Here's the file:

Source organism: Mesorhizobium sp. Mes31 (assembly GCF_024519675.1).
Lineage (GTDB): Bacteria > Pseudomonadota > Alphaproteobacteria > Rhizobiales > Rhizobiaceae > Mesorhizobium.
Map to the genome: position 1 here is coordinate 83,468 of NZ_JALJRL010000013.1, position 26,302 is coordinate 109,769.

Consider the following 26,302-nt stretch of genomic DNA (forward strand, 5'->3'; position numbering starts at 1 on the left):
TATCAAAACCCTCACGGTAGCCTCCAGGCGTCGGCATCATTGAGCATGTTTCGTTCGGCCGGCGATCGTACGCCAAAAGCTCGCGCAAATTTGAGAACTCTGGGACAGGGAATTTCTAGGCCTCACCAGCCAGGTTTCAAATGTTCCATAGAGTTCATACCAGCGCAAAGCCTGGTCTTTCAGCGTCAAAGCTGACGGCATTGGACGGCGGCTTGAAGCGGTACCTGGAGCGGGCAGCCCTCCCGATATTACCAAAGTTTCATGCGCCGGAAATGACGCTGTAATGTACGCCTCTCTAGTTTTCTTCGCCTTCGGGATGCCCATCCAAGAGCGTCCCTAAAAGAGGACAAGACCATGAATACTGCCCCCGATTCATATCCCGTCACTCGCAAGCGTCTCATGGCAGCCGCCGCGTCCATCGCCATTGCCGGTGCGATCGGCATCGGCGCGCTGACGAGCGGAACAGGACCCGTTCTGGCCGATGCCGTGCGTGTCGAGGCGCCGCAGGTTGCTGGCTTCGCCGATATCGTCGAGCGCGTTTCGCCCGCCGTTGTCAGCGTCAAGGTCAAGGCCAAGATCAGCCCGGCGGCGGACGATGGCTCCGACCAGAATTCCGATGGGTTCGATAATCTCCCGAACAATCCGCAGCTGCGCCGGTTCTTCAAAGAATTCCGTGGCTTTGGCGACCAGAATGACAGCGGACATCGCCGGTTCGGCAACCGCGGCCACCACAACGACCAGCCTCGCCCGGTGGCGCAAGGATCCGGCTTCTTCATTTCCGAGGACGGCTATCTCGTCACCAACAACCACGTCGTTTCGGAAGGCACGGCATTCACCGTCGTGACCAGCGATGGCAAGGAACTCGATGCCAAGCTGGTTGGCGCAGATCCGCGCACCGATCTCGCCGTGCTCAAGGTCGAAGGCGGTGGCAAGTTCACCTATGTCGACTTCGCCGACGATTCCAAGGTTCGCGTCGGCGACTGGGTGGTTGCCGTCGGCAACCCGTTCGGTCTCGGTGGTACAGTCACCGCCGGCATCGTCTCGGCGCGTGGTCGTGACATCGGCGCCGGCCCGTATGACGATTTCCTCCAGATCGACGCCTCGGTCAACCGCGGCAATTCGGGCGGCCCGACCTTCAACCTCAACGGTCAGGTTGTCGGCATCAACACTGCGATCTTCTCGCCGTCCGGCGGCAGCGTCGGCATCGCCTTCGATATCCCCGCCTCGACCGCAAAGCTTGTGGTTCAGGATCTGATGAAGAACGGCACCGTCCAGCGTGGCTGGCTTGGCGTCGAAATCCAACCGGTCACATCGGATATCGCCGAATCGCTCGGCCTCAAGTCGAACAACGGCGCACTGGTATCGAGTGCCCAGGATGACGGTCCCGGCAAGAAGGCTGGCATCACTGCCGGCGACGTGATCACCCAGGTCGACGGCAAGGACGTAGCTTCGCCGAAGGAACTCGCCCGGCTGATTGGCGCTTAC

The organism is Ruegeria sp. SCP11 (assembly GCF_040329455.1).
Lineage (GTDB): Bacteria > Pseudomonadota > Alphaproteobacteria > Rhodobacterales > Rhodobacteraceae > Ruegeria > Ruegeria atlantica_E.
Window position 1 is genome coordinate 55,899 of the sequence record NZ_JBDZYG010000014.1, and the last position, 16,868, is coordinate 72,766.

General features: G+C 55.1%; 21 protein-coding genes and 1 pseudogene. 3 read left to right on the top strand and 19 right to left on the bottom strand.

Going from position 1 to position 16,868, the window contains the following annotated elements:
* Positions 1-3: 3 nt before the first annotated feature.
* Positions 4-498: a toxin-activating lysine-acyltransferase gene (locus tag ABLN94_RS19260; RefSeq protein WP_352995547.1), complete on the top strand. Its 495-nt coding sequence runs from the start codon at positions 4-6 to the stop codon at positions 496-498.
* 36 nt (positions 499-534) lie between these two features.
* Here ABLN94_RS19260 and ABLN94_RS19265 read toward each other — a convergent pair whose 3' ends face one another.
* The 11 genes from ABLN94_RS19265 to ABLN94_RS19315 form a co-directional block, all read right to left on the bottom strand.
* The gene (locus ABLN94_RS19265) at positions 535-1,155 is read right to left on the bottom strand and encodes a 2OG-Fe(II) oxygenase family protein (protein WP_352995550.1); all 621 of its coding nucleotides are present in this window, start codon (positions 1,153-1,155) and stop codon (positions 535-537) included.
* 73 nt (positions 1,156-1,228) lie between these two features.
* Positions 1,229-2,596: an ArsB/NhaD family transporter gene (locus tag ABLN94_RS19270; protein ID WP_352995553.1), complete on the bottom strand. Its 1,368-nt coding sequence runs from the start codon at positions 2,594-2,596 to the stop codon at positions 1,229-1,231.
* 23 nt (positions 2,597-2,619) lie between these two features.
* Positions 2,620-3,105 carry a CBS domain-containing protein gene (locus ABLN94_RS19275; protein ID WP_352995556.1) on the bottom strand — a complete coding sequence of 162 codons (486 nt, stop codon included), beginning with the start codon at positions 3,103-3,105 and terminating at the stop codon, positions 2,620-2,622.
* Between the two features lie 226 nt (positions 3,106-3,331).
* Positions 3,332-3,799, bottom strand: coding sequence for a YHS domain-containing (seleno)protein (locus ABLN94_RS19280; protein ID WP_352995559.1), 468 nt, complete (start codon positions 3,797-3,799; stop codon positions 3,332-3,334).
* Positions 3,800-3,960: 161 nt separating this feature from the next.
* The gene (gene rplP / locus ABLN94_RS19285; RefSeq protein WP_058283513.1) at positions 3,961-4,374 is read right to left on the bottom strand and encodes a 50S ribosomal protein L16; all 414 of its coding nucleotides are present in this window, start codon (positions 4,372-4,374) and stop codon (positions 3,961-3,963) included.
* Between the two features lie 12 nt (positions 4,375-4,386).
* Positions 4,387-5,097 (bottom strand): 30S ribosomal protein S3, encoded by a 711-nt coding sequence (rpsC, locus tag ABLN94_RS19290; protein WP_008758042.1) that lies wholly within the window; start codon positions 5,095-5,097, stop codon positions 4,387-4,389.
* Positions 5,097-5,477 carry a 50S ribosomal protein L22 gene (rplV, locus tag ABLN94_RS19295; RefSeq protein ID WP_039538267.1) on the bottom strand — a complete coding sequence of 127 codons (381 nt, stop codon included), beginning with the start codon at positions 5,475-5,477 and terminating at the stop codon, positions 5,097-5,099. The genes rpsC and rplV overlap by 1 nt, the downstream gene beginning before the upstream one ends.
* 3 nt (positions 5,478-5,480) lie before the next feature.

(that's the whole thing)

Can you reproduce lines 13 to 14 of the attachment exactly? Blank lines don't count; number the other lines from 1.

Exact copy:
* 36 nt (positions 499-534) lie between these two features.
* Here ABLN94_RS19260 and ABLN94_RS19265 read toward each other — a convergent pair whose 3' ends face one another.